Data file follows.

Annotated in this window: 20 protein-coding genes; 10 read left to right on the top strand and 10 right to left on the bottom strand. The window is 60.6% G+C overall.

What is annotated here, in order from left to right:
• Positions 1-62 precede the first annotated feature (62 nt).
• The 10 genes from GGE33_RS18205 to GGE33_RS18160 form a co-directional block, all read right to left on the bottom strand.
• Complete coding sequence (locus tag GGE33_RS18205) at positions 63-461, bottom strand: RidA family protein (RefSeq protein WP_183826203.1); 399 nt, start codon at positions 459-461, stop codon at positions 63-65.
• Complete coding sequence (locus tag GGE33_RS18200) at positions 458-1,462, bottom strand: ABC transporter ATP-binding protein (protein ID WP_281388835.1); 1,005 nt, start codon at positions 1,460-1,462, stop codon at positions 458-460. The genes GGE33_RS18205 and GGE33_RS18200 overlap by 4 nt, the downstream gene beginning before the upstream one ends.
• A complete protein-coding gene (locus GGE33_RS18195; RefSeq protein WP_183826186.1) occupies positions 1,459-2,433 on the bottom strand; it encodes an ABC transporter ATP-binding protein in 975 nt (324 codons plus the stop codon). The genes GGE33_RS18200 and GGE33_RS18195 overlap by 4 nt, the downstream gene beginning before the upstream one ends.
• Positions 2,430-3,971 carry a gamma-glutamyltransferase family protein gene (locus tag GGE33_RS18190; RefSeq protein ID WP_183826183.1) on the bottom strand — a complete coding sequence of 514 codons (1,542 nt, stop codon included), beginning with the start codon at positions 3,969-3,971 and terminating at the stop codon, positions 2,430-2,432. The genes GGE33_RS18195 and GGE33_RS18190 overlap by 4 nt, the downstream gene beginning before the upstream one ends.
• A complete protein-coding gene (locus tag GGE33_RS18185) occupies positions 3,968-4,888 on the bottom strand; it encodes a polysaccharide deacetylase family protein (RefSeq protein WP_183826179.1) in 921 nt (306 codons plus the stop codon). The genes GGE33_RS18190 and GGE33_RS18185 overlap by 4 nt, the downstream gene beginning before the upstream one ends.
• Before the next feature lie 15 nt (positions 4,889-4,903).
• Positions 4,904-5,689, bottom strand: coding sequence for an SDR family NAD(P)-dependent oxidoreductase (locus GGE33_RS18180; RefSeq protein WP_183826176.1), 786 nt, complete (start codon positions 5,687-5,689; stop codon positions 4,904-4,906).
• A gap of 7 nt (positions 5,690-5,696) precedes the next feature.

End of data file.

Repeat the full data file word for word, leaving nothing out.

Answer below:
Annotated in this window: 20 protein-coding genes; 10 read left to right on the top strand and 10 right to left on the bottom strand. The window is 60.6% G+C overall.

What is annotated here, in order from left to right:
• Positions 1-62 precede the first annotated feature (62 nt).
• The 10 genes from GGE33_RS18205 to GGE33_RS18160 form a co-directional block, all read right to left on the bottom strand.
• Complete coding sequence (locus tag GGE33_RS18205) at positions 63-461, bottom strand: RidA family protein (RefSeq protein WP_183826203.1); 399 nt, start codon at positions 459-461, stop codon at positions 63-65.
• Complete coding sequence (locus tag GGE33_RS18200) at positions 458-1,462, bottom strand: ABC transporter ATP-binding protein (protein ID WP_281388835.1); 1,005 nt, start codon at positions 1,460-1,462, stop codon at positions 458-460. The genes GGE33_RS18205 and GGE33_RS18200 overlap by 4 nt, the downstream gene beginning before the upstream one ends.
• A complete protein-coding gene (locus GGE33_RS18195; RefSeq protein WP_183826186.1) occupies positions 1,459-2,433 on the bottom strand; it encodes an ABC transporter ATP-binding protein in 975 nt (324 codons plus the stop codon). The genes GGE33_RS18200 and GGE33_RS18195 overlap by 4 nt, the downstream gene beginning before the upstream one ends.
• Positions 2,430-3,971 carry a gamma-glutamyltransferase family protein gene (locus tag GGE33_RS18190; RefSeq protein ID WP_183826183.1) on the bottom strand — a complete coding sequence of 514 codons (1,542 nt, stop codon included), beginning with the start codon at positions 3,969-3,971 and terminating at the stop codon, positions 2,430-2,432. The genes GGE33_RS18195 and GGE33_RS18190 overlap by 4 nt, the downstream gene beginning before the upstream one ends.
• A complete protein-coding gene (locus tag GGE33_RS18185) occupies positions 3,968-4,888 on the bottom strand; it encodes a polysaccharide deacetylase family protein (RefSeq protein WP_183826179.1) in 921 nt (306 codons plus the stop codon). The genes GGE33_RS18190 and GGE33_RS18185 overlap by 4 nt, the downstream gene beginning before the upstream one ends.
• Before the next feature lie 15 nt (positions 4,889-4,903).
• Positions 4,904-5,689, bottom strand: coding sequence for an SDR family NAD(P)-dependent oxidoreductase (locus GGE33_RS18180; RefSeq protein WP_183826176.1), 786 nt, complete (start codon positions 5,687-5,689; stop codon positions 4,904-4,906).
• A gap of 7 nt (positions 5,690-5,696) precedes the next feature.